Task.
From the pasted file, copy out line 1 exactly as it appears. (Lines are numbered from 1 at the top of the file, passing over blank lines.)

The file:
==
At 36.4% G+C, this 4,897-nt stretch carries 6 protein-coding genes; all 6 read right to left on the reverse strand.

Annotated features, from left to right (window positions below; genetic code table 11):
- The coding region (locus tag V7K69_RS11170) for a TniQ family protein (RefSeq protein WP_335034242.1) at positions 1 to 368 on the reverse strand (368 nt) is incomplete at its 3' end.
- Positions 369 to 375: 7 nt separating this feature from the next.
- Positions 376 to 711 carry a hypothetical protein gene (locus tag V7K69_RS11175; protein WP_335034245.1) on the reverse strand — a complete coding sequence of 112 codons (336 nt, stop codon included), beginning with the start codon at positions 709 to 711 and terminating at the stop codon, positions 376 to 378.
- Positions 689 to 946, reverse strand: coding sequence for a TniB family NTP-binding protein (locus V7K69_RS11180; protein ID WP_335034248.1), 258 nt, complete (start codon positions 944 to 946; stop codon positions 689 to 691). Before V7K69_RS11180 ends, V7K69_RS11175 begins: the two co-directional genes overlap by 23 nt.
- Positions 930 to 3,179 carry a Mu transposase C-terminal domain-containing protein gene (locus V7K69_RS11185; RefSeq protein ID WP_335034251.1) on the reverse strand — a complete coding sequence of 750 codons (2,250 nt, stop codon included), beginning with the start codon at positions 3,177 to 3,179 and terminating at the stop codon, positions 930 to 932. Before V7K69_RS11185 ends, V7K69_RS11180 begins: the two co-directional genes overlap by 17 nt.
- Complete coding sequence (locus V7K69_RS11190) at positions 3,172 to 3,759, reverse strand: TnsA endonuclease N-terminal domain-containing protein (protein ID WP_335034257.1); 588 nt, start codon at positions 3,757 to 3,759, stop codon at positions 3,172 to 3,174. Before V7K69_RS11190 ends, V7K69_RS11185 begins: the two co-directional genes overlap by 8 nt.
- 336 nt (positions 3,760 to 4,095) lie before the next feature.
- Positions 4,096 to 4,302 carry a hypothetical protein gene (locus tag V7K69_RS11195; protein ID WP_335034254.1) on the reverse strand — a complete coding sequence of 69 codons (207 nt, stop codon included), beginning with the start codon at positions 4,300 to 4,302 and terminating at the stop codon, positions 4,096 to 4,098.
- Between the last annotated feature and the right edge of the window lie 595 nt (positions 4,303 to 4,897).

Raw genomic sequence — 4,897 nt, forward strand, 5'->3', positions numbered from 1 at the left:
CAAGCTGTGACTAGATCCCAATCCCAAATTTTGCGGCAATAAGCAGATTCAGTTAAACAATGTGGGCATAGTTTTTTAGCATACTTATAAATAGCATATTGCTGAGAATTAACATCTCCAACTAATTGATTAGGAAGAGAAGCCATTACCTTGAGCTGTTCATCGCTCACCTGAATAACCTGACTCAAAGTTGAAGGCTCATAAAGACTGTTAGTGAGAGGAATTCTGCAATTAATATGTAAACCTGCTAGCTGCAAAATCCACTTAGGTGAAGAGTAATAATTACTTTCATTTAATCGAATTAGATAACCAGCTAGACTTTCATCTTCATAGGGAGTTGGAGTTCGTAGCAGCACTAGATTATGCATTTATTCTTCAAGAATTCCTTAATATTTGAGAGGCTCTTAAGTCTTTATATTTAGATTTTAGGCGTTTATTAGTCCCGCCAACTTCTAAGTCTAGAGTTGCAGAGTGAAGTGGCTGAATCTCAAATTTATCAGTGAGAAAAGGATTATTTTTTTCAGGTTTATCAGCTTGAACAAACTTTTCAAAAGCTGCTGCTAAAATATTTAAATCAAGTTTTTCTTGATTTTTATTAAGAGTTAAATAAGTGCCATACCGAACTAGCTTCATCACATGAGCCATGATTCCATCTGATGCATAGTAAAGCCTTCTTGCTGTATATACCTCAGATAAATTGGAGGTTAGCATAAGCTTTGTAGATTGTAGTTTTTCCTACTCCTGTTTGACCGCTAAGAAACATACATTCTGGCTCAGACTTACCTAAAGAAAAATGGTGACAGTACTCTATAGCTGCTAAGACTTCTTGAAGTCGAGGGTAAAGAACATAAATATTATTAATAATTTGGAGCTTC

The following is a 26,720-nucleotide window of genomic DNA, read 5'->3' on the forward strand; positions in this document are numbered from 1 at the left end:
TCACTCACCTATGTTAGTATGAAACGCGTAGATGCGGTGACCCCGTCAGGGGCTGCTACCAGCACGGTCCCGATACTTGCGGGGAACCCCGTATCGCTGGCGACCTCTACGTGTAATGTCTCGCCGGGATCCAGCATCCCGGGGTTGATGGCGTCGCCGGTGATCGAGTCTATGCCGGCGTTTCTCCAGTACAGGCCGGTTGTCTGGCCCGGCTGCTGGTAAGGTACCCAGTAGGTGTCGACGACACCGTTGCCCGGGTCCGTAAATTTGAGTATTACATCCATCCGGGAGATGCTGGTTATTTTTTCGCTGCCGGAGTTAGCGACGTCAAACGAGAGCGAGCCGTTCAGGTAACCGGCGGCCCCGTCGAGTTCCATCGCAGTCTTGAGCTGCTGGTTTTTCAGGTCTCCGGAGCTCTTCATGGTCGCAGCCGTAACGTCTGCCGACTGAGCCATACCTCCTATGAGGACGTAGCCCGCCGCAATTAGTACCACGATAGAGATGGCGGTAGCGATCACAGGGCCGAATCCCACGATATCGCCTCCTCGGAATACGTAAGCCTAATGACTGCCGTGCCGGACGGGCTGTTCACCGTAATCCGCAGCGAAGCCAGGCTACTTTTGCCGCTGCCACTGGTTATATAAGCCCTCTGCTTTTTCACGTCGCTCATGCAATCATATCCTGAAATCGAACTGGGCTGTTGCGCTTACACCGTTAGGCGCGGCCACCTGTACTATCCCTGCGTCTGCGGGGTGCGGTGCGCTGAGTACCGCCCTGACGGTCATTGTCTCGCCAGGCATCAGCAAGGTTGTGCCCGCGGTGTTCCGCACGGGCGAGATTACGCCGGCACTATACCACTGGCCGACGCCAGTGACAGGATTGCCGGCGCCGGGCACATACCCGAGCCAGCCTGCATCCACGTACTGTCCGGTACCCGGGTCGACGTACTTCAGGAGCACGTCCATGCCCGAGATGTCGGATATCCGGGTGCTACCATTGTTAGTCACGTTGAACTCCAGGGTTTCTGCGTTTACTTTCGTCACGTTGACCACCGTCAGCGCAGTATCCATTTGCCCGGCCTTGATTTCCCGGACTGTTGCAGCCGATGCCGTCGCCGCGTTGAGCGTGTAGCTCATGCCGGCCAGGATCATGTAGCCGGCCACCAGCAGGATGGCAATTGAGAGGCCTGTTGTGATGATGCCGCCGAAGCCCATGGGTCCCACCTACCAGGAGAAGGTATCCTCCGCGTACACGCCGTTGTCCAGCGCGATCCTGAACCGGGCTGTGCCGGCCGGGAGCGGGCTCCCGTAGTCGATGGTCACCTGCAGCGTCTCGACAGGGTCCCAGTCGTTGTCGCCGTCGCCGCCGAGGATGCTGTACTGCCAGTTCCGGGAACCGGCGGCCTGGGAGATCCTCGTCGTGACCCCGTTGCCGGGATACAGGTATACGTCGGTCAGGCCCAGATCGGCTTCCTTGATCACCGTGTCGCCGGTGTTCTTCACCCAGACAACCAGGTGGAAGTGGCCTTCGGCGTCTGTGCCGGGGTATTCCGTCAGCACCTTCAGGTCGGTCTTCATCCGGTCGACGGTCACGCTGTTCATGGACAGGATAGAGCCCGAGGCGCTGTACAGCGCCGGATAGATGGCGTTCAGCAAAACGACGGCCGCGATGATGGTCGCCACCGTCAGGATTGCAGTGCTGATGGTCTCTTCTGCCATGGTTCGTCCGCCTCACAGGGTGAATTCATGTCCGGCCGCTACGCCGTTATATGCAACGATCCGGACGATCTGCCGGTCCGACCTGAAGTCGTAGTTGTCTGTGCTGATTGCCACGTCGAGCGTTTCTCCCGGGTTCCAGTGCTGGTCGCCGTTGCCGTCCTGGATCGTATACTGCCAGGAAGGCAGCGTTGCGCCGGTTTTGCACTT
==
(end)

At 36.4% G+C, this 4,897-nt stretch carries 6 protein-coding genes; all 6 read right to left on the reverse strand.